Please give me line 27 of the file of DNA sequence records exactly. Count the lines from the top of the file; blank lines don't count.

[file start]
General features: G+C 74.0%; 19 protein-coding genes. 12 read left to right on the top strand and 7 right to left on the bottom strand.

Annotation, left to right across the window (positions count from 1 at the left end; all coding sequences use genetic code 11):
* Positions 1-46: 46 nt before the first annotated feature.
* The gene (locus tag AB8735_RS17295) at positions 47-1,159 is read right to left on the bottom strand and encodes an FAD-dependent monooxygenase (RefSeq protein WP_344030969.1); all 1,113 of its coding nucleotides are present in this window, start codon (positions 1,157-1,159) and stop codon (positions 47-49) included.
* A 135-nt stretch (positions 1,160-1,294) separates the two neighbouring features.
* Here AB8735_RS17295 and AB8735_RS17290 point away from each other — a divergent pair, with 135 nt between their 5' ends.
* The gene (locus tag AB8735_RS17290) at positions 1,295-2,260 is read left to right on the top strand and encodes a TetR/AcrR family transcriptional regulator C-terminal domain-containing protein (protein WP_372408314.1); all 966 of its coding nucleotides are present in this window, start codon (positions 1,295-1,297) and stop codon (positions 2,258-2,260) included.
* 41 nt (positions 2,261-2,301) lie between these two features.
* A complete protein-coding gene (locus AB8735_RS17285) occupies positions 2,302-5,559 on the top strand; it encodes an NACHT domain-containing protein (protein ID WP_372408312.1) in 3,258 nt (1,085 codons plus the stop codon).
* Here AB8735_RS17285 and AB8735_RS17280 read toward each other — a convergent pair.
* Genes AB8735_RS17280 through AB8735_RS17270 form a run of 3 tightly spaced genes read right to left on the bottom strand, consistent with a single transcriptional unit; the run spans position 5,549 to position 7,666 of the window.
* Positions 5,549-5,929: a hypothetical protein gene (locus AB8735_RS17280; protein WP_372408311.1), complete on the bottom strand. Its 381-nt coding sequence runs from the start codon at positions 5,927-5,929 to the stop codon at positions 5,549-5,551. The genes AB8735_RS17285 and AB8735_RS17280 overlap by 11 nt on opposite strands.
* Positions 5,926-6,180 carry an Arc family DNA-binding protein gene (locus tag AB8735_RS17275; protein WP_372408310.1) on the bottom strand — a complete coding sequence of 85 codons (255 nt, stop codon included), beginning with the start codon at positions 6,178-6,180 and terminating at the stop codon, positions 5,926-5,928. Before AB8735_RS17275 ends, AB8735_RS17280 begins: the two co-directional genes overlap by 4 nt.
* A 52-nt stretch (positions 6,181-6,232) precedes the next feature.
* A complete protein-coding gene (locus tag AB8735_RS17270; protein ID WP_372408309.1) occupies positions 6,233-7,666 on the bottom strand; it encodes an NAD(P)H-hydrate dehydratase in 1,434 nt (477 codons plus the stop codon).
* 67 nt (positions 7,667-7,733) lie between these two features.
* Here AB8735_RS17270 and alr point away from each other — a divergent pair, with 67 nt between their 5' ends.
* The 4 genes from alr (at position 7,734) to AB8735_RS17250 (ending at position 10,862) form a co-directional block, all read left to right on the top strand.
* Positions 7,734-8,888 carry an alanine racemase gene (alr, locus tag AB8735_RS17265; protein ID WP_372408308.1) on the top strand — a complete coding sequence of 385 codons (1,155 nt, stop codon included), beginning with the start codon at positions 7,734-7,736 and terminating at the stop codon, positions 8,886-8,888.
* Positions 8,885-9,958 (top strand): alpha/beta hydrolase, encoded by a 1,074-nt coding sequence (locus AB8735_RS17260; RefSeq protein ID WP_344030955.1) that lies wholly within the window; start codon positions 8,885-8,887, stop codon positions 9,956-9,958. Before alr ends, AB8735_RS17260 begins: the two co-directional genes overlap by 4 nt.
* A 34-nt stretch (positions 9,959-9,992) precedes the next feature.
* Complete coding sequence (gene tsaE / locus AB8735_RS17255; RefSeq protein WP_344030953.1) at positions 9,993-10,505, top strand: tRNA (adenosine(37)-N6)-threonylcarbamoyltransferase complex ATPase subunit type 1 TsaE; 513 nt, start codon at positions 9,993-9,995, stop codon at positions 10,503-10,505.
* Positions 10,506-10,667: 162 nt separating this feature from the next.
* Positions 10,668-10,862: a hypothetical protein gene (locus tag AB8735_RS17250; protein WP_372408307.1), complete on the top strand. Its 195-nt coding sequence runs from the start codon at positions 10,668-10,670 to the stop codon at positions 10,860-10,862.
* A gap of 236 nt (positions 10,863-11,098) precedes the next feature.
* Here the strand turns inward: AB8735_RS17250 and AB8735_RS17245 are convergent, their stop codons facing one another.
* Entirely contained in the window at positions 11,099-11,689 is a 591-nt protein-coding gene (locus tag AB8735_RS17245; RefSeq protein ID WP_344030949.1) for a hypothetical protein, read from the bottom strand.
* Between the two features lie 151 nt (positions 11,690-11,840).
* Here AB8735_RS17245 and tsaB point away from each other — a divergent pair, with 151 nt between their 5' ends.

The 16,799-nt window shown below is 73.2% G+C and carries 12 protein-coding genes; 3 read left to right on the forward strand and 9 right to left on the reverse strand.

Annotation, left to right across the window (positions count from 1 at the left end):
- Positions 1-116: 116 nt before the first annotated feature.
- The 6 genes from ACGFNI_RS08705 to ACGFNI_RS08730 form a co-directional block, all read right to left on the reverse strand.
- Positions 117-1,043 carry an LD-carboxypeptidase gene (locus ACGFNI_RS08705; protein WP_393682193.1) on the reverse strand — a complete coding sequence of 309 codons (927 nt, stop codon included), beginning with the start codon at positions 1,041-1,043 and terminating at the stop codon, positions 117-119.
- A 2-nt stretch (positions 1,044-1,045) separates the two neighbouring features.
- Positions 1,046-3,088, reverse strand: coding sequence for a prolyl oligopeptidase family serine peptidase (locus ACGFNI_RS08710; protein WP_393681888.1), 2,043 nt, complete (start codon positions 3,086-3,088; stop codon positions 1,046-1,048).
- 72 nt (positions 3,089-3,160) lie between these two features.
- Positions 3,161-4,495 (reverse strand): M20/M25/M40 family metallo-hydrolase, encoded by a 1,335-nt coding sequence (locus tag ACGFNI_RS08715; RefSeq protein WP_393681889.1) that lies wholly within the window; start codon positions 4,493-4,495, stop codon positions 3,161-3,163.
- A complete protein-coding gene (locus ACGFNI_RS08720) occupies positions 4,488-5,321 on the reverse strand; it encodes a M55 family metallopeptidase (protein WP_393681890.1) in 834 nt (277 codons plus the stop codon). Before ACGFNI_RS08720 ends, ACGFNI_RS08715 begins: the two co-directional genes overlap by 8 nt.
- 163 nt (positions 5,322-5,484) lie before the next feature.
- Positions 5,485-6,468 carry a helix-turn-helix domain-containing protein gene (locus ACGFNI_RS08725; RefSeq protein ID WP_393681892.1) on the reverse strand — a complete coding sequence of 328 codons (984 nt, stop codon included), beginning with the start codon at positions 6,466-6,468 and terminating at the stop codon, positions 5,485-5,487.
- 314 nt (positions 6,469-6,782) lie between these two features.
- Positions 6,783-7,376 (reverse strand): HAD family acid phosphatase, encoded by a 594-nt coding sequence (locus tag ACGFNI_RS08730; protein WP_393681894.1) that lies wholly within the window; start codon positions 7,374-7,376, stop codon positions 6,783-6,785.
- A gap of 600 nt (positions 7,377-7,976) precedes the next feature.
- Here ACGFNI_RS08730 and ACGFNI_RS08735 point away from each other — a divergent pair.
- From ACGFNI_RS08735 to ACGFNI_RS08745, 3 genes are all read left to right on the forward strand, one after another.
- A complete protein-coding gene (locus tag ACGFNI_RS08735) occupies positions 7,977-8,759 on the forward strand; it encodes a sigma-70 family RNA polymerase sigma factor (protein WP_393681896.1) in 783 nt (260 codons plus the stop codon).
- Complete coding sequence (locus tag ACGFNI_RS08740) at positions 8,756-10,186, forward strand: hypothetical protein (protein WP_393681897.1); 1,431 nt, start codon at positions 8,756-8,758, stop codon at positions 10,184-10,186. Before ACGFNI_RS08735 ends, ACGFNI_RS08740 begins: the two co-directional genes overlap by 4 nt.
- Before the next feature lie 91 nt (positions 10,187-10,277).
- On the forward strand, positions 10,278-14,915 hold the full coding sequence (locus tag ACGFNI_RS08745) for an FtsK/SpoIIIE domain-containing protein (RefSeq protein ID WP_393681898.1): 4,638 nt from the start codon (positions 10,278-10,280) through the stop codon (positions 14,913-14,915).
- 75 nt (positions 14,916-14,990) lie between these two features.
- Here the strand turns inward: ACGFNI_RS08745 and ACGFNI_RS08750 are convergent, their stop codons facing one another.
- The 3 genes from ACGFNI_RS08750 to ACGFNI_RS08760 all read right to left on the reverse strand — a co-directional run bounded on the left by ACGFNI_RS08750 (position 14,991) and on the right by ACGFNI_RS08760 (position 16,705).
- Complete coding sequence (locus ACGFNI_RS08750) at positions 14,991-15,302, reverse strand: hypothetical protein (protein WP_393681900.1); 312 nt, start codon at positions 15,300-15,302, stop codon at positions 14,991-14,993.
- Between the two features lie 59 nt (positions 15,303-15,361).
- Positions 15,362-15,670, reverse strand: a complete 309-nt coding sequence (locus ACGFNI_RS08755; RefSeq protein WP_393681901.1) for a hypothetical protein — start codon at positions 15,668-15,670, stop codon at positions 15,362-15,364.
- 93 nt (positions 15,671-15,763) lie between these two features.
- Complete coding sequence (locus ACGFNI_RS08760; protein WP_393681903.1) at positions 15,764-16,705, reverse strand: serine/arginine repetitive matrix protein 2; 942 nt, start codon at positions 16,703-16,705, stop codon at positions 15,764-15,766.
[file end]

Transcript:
* Entirely contained in the window at positions 11,099-11,689 is a 591-nt protein-coding gene (locus tag AB8735_RS17245; RefSeq protein ID WP_344030949.1) for a hypothetical protein, read from the bottom strand.